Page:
NOAA invests $1.5 million into researching harmful algal blooms in Kodiak

There’s a new partnership to monitor Kodiak Island beaches for harmful algal blooms, which spread marine toxins like Paralytic Shellfish Poisoning. Academic, federal, and tribal entities are working to better understand which waters are most susceptible to the toxins.



The project’s partners held a presentation about what they hope to find on Near Island in a building owned by Koniag Inc., March 22, 2024. (Brian Venua/KMXT)

Paralytic Shellfish Poisoning is caused by a marine toxin that’s spread by harmful algal blooms. Humans can contract PSP when they eat shellfish contaminated by the toxin, which can be fatal. It’s become a bigger concern in recent decades, particularly in Kodiak

Right now, any shellfish harvested around the island needs to be sent to labs to test for toxins, which is mostly done off-island. 

Andie Wall is the environmental program supervisor for the Kodiak Area Native Association, which facilitates those tests. 

“Generally you go out with a bucket, you sacrifice six to eight of those shellfish – you send them to us, we’ll ship them off to Sitka and we’ll help interpret the results,” she said. 

Tests through KANA are done with the Southeast Alaska Tribal Ocean Research lab in Sitka. Once lab results are sent back, KANA advises harvesters about the safety of their seafood.

It’s kind of a guessing game whether or not the places where people harvest shellfish will have low or high levels of the toxins that cause PSP. 

But the Kodiak Area Native Association, Alaska Sea Grant, and the National Oceanic and Atmospheric Administration have partnered to monitor various beaches for harmful algal blooms around Kodiak starting this year.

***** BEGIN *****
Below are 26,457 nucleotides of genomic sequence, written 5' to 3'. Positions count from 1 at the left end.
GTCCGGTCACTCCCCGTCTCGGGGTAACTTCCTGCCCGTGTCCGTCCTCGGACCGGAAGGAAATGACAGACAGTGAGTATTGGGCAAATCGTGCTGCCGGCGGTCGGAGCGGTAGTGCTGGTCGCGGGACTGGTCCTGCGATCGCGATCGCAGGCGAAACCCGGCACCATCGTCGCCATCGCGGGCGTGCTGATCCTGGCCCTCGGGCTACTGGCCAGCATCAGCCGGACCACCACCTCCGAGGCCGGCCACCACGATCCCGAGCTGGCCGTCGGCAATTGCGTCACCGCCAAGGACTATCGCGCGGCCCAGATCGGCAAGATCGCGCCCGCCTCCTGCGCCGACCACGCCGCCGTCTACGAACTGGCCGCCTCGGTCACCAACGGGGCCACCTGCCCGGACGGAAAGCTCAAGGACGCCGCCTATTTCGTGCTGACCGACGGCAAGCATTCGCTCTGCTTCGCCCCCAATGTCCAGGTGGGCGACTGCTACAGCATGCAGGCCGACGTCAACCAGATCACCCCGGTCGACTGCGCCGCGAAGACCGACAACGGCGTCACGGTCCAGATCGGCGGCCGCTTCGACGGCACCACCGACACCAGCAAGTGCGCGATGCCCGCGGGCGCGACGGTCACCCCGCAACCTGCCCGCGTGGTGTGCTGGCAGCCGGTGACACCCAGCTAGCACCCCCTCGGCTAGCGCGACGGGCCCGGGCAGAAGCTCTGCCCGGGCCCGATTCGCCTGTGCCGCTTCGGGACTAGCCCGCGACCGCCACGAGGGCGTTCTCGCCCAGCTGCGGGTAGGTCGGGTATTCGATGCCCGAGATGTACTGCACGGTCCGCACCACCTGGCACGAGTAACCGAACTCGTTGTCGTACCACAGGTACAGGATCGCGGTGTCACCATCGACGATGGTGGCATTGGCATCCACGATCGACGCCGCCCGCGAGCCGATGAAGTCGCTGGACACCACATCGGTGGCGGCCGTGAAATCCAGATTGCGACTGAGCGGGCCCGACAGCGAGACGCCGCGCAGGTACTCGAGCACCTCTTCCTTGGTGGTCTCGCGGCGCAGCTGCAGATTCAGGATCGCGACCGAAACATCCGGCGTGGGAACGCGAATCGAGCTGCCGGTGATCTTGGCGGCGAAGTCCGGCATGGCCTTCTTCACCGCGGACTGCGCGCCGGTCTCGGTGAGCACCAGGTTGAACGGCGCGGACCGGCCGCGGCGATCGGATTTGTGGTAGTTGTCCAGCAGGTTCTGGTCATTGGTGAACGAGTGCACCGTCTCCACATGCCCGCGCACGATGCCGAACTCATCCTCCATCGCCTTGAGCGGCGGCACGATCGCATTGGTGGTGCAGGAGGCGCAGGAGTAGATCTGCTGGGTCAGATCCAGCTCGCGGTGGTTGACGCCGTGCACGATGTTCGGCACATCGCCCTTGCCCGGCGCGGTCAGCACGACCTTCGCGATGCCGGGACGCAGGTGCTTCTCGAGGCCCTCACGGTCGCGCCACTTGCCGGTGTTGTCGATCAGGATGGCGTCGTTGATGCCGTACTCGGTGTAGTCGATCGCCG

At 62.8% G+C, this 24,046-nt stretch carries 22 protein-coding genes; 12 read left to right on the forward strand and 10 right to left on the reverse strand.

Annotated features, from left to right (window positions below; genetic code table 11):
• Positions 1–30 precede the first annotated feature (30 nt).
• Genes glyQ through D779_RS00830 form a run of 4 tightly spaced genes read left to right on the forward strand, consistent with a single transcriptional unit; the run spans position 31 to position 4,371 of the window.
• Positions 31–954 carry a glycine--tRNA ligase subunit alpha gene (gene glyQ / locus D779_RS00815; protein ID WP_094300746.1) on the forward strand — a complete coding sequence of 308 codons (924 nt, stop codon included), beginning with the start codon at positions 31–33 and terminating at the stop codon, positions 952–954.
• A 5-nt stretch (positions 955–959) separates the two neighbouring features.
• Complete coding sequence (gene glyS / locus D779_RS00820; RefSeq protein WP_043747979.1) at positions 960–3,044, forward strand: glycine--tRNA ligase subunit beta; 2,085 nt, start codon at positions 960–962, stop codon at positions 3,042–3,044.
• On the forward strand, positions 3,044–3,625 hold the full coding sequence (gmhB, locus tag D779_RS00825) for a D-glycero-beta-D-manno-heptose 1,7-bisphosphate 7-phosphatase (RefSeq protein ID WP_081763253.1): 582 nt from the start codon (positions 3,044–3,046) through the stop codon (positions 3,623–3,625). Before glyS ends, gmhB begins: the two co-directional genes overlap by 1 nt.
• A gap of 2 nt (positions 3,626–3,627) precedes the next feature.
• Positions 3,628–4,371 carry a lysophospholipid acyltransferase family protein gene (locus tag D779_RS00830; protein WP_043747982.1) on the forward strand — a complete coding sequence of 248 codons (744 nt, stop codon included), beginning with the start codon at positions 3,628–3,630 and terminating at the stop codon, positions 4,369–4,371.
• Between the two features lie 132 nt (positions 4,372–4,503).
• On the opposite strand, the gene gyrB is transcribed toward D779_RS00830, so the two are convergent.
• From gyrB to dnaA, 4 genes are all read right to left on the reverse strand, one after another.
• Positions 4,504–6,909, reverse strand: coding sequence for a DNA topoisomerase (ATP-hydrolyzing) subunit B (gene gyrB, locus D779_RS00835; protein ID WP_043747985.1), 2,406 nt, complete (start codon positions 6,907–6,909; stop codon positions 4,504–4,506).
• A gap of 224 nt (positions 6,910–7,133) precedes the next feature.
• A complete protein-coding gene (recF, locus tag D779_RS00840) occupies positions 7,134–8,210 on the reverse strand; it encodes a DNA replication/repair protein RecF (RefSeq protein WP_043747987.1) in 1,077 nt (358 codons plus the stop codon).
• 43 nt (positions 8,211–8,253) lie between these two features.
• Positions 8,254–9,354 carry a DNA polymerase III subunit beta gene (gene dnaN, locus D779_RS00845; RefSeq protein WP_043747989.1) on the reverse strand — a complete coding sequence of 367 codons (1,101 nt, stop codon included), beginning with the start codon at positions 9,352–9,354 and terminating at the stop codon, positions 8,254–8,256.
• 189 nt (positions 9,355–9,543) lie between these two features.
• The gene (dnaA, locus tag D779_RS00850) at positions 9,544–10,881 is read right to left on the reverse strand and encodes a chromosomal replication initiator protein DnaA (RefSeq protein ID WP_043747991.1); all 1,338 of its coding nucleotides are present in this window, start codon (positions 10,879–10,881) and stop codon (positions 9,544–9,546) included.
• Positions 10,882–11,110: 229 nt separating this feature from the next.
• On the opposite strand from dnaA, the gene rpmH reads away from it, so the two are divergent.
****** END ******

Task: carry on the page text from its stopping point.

NOAA has committed $1.5 million to pay for the testing and monitoring on land and even supports some research offshore aboard the NOAA research vessel, Oscar Dyson. The funding is expected to last for five years.

Part of the project includes sending KANA staff on the Oscar Dyson to help with research, March 22, 2024. (Brian Venua/KMXT)

David Kidwell is the director of the competitive research program at NOAA’s National Center for Coastal Ocean Science, which funds the HABs research in Kodiak.

“Alaska really is “ground zero” for a lot of the concerns we have around Paralytic Shellfish Poisoning, Harmful Algal Blooms,” he said. “And that’s in part due to the changing climate – we know that a lot of these species are moving further north than they used to be, but also the heavy reliance on subsistence use of those resources, the cultural significance of them as well as just the vast shoreline.”

In Kodiak, KANA’s Wall said some of their test locations so far include Mission Beach, South Trident Basin, as well as several spots along the island’s road system. 

“Our staff will be going out and collecting shellfish, water quality, and phytoplankton data from those locations,” she said. “If anybody wants to submit samples outside of those locations – that’s strongly encouraged.”

Wall said the whole point of the project is to test areas where shellfish are harvested. 

Julie Matweyou is a marine advisory program agent in Kodiak for Alaska Sea Grant, which is run by the University of Alaska Fairbanks. She’s studied PSP and harmful algal blooms for years. She said locals have known about toxins in shellfish for a long time. 

“There’s written records back in the 1800s,” Matweyou said. “The Alutiiq Culture and practices have demonstrated that the way they handled shellfish, they knew about PSP.” 

Matweyou said part of the problem with Paralytic Shellfish Poisoning is that it can be unpredictable. 

“You can monitor one beach, and it’s highly toxic and go to the next beach and it might not be,” she said. 

She said the monitoring project could make HABs more predictable soon. Part of the hope for the partnership is to create a forecast for harmful algal blooms to predict what areas will have high levels of toxins. But that’s still years away.

For now, the only way to ensure safety from subsistence harvests is by testing samples. Matweyou said she hopes to have testing on Kodiak Island soon, but that will take some time too. 

Editor’s Note: As a disclaimer, KANA’s Andie Wall is related to KMXT’s engineering and program director, Mike Wall.

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